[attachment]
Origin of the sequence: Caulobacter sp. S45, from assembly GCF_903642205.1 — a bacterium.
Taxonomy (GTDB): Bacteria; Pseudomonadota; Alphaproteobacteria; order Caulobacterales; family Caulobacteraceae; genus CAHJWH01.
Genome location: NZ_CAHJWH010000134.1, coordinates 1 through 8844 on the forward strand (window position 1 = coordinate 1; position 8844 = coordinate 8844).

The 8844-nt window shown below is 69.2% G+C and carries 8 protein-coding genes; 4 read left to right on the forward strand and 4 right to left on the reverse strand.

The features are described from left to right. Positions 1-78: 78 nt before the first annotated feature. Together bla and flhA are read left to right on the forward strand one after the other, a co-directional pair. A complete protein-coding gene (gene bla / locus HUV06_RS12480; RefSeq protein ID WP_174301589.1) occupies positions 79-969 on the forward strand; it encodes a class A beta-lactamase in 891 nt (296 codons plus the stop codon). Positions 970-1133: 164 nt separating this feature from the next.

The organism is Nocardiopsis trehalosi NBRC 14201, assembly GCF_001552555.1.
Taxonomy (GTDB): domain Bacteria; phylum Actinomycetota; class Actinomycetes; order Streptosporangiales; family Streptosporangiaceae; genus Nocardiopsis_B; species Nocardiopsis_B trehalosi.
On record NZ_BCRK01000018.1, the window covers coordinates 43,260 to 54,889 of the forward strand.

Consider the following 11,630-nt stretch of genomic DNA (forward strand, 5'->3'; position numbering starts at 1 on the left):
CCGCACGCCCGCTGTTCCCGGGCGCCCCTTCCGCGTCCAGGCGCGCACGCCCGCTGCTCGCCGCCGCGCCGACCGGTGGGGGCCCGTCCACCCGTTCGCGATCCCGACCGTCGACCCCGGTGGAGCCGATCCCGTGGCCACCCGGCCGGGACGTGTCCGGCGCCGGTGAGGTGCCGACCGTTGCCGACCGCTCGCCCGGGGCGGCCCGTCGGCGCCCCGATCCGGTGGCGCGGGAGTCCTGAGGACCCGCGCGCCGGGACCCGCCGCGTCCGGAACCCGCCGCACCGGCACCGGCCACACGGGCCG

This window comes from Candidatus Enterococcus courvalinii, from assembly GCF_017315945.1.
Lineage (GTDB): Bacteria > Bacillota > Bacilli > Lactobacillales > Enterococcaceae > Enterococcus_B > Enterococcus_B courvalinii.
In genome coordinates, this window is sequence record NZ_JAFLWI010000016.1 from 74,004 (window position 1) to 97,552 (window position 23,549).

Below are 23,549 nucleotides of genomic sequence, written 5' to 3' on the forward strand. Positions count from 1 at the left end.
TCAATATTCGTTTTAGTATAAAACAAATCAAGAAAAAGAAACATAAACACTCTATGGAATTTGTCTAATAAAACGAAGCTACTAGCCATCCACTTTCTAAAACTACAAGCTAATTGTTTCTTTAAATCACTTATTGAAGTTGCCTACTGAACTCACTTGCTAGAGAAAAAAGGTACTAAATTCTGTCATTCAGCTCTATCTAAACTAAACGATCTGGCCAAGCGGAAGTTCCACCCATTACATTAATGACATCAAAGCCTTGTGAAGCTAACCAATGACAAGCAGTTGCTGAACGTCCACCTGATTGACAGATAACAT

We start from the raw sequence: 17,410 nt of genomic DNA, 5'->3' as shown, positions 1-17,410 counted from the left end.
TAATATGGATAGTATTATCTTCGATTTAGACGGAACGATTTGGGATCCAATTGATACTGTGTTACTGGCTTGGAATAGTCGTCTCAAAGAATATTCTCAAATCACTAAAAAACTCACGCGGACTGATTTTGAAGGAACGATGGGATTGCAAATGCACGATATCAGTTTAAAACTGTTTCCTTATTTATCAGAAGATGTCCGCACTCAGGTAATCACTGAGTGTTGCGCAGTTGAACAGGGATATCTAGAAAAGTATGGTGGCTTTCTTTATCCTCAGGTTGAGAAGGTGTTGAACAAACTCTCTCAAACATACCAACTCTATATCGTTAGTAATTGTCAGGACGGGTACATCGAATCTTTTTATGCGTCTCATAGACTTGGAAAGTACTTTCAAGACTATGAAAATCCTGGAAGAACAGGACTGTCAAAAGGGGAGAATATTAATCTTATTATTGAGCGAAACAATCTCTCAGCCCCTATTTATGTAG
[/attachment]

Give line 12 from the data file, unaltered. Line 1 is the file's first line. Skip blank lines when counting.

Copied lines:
Lineage (GTDB): Bacteria > Bacillota > Bacilli > Lactobacillales > Enterococcaceae > Enterococcus_B > Enterococcus_B courvalinii.